Emil Protalinski at Ars Technica points out a job posting at Microsoft for a Windows 7 public relations manager. Check it out. A couple of observations strike me right off the bat: The requirements for this position seem less demanding than I would otherwise guess, considering that the company message for this product will be one of the most scrutinized ever in the IT industry, and that the person who fills this position will be working closely with the top tiers of the Microsoft executive suite. The unspoken requirement here is that the head of this PR effort will not only be accomplishing positive and measurable eduation of Microsoft customers on its newest, flashiest OS, but also attempting to erase the marketing and PR disaster that has enveloped the Windows Vista project.
Secondly, consider this, from the listing:
You will be responsible for improving the communication, interaction, and relationships between Microsoft, the blogosphere, worldwide PC enthusiasts, and even everyday users.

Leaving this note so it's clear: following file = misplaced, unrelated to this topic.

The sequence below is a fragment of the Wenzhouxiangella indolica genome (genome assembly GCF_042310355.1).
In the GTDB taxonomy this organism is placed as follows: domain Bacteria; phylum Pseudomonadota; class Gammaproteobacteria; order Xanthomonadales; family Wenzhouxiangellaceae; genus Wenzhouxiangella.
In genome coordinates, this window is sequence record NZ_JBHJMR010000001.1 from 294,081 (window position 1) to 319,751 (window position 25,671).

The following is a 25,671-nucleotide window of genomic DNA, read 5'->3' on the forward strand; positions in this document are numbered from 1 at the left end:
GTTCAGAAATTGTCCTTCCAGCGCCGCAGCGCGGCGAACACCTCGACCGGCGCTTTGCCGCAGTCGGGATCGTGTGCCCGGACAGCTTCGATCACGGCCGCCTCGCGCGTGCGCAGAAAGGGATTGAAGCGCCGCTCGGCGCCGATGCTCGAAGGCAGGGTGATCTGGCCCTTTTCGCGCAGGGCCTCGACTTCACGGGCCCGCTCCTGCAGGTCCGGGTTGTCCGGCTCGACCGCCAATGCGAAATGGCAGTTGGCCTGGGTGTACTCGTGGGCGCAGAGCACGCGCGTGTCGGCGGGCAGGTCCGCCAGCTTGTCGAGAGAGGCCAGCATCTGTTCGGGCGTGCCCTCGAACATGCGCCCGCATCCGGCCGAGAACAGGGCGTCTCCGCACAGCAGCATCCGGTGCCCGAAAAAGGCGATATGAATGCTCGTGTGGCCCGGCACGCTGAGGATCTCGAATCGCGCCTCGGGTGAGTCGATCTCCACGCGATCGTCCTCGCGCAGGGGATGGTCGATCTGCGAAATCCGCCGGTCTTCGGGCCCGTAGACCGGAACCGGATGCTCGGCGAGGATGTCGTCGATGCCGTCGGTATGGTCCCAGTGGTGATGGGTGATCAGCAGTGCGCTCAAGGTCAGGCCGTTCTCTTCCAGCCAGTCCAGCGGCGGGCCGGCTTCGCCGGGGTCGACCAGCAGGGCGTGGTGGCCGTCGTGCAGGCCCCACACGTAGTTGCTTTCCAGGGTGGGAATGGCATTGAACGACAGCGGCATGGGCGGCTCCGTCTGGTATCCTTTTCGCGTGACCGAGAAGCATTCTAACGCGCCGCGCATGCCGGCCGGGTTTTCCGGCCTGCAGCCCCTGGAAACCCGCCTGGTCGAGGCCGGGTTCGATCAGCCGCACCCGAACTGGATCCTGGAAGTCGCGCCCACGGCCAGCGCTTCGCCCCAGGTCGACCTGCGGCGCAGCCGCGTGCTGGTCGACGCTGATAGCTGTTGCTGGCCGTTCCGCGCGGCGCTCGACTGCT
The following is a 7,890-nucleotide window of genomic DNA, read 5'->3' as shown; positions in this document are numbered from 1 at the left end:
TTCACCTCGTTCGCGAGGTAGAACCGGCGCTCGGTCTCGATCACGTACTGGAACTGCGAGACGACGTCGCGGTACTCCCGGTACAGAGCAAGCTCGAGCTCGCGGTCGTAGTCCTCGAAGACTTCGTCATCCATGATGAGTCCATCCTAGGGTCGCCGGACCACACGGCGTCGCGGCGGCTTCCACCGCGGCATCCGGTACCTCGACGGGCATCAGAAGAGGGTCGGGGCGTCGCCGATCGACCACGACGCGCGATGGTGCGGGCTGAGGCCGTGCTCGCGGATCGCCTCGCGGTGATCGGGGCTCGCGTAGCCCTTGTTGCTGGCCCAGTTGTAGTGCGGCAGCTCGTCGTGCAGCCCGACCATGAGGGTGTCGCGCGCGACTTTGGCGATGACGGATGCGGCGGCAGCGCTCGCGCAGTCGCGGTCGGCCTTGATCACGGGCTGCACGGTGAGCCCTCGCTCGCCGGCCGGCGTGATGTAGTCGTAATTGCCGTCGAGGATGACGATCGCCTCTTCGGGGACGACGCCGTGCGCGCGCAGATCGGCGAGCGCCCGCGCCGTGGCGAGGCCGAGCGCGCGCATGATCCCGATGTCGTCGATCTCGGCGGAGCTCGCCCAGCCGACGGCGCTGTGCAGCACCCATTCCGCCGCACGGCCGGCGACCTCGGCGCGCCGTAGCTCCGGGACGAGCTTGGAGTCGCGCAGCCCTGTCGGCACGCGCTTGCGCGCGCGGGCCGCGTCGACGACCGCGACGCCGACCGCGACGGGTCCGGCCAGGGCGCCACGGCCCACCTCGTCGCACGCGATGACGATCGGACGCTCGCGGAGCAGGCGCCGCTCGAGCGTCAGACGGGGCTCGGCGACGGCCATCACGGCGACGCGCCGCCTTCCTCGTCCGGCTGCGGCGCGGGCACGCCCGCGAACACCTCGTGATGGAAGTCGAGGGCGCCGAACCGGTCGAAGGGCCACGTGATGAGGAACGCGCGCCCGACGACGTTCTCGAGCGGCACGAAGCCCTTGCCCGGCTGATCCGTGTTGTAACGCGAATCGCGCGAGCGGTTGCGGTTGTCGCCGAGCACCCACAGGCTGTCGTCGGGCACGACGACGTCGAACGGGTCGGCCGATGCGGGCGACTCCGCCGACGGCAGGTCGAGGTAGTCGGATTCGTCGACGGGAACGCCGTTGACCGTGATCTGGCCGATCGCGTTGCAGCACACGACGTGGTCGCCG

Perhaps I have a tendency to read too much into the order of things, but in this case, I don't believe it was an accident that the blogosphere is listed before users. Users, of course, can be bloggers, and bloggers can be users. In the case of Microsoft, that is almost always a given. And these days, especially among techies, it's not hard to find plenty of folks who will tell you that if you're not blogging, you don't exist.
Every day that goes by before this position is filled, the blogosphere is following what information there is on the OS, now due in January 2010. That's not much, so it's not hard to come across items like this: InfoWorld and friends (no fans of Vista or the dismantling of access to and support for XP), have come up with a widget to get people thinking about whether their current systems could support Windows 7. Nonsensical? Yes. Making its way through the blogosphere and influencing potential customers' beliefs about how difficult it will be to upgrade to Windows 7? Yes.
This is one crucial hire.